Mackenzie f & m English
From a Scottish surname, an Anglicized form of Gaelic Mac Coinnich, itself derived from the given name Coinneach. As a feminine given name it was popularized by the American actress Mackenzie Phillips (1959-), especially after she began appearing on the television comedy One Day at a Time in 1975. In the United Kingdom it is more common as a masculine name.
Macy f English
From an English surname that was from various towns called Massy in France. The towns themselves were originally derived from a Gallo-Roman personal name that was Latinized as Maccius. The name was brought to public attention in 1989 when the character Macy Alexander was introduced to the soap opera The Bold and the Beautiful. It is also notable as the name of a chain of American department stores founded by Rowland Hussey Macy in 1858.
Madge f English
Diminutive of Margaret.
Maggie f English
Diminutive of Margaret.
Marley f & m English (Modern)
From an English surname that was taken from a place name meaning either "pleasant wood", "boundary wood" or "marten wood" in Old English. A famous bearer of the surname was the Jamaican musician Bob Marley (1945-1981).
Marmaduke m English (British, Rare)
Possibly derived from the Old Irish name Máel Máedóc. This name has been traditionally used in the Yorkshire area of Britain.
Maverick m English
Derived from the English word maverick meaning "independent". The word itself is derived from the surname of a 19th-century Texas rancher who did not brand his calves.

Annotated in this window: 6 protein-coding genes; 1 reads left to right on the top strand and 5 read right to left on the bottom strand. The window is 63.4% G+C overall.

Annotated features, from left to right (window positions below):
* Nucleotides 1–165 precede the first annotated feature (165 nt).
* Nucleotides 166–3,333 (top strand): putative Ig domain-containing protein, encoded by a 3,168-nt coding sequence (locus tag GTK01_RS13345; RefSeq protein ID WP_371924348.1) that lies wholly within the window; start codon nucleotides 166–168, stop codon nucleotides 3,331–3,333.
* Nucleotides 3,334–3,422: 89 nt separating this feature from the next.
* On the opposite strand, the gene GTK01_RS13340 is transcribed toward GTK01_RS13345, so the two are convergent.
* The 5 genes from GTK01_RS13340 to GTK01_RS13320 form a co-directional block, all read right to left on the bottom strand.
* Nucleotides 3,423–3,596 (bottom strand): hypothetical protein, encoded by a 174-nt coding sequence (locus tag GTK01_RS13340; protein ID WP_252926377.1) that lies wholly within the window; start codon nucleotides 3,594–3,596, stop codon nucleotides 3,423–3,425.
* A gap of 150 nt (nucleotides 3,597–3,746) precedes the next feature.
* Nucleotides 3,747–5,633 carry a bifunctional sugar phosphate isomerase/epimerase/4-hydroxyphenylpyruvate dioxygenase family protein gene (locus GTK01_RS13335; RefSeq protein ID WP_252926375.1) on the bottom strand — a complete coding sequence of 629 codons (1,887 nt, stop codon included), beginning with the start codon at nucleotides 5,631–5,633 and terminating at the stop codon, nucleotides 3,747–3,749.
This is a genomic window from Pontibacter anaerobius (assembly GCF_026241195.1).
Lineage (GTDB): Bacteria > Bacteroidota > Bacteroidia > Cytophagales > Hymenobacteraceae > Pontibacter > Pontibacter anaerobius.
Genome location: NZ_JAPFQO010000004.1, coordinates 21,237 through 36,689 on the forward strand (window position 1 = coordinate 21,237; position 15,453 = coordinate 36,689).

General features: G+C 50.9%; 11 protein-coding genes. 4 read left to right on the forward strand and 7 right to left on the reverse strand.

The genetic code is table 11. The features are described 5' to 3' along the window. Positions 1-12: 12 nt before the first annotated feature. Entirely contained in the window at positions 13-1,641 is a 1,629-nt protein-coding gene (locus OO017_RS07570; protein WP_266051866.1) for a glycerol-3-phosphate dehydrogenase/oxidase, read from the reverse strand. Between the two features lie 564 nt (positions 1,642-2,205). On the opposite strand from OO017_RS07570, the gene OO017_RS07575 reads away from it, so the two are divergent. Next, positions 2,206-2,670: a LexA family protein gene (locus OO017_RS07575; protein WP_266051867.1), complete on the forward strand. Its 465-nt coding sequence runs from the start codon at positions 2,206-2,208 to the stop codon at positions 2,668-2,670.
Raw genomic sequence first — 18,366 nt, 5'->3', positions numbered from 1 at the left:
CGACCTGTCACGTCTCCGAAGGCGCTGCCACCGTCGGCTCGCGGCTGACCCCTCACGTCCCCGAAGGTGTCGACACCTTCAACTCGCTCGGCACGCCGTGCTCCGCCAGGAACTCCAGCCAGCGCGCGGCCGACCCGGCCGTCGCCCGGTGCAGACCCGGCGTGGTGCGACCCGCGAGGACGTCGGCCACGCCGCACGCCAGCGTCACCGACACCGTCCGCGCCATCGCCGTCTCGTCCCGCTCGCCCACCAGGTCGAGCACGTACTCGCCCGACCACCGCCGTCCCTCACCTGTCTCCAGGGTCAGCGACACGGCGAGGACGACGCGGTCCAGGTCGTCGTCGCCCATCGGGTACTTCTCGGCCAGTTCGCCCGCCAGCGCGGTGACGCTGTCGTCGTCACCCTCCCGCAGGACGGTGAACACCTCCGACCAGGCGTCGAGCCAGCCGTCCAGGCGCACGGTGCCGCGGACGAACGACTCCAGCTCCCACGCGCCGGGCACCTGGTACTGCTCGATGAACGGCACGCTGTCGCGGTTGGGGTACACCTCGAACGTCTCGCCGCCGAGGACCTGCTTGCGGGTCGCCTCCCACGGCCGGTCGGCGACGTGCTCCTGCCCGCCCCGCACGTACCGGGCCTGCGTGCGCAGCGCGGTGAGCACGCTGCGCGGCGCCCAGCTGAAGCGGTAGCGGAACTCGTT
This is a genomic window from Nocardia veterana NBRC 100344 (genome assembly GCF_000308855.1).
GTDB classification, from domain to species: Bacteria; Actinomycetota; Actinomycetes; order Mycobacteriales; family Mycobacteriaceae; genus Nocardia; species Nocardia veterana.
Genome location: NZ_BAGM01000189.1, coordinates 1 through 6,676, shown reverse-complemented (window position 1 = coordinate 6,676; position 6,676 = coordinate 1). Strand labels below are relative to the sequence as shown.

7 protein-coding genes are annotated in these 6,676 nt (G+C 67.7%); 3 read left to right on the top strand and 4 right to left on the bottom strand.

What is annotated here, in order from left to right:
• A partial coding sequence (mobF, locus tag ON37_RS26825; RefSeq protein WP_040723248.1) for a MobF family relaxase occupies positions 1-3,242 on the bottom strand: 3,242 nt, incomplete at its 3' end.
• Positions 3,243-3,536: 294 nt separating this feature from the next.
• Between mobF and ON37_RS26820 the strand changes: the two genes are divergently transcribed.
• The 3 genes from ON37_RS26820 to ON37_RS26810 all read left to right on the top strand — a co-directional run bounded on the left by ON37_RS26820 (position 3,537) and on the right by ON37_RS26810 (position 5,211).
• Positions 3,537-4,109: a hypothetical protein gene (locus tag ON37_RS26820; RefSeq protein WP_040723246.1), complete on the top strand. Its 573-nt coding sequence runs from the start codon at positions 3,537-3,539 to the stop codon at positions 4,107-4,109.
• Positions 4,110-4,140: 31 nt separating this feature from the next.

Max m German, English, Swedish, Norwegian, Danish, Finnish, Dutch, Czech, Russian, Catalan
Short form of Maximilian (or Maxwell in English). It is also an alternate transcription of Russian Макс (see Maks).... [more]
Maxwell m English
From a Scottish surname meaning "Mack's stream", from the name Mack, a short form of the Scandinavian name Magnus, combined with Old English wille "well, stream". A famous bearer of the surname was James Maxwell (1831-1879), a Scottish physicist who studied gases and electromagnetism.... [more]
Mega f & m Indonesian
Means "cloud" in Indonesian, ultimately from Sanskrit मेघ (megha).
Mia f Swedish, Norwegian, Danish, Dutch, German, Italian, Slovene, Croatian, English
Diminutive of Maria. It coincides with the Italian word mia meaning "mine".... [more]
Mila f Russian, Ukrainian, Bulgarian, Czech, Serbian, Croatian, Macedonian
Originally a diminutive of Slavic names containing the element milu "gracious, dear".
Milan m Czech, Slovak, Russian, Serbian, Croatian, Slovene, Bulgarian, Macedonian
From the Slavic element milu meaning "gracious, dear", originally a short form of names that began with that element. A city in Italy bears this name, though it originates from a different source.
Milani f English (Modern)
From the name of the Italian city of Milan, as in the name of the American cosmetics company founded in 2002. It could also a variant of Melanie.
Miles m English
From the Germanic name Milo, introduced by the Normans to England in the form Miles. The meaning is not known for certain. It is possibly connected to the Slavic name element milu meaning "gracious". From an early date it was associated with Latin miles "soldier".... [more]
Milo m English, Ancient Germanic
Old Germanic form of Miles, as well as the Latinized form. This form of the name was used in official documents during the Middle Ages, and it has been used independently since the 19th century.
Molly f English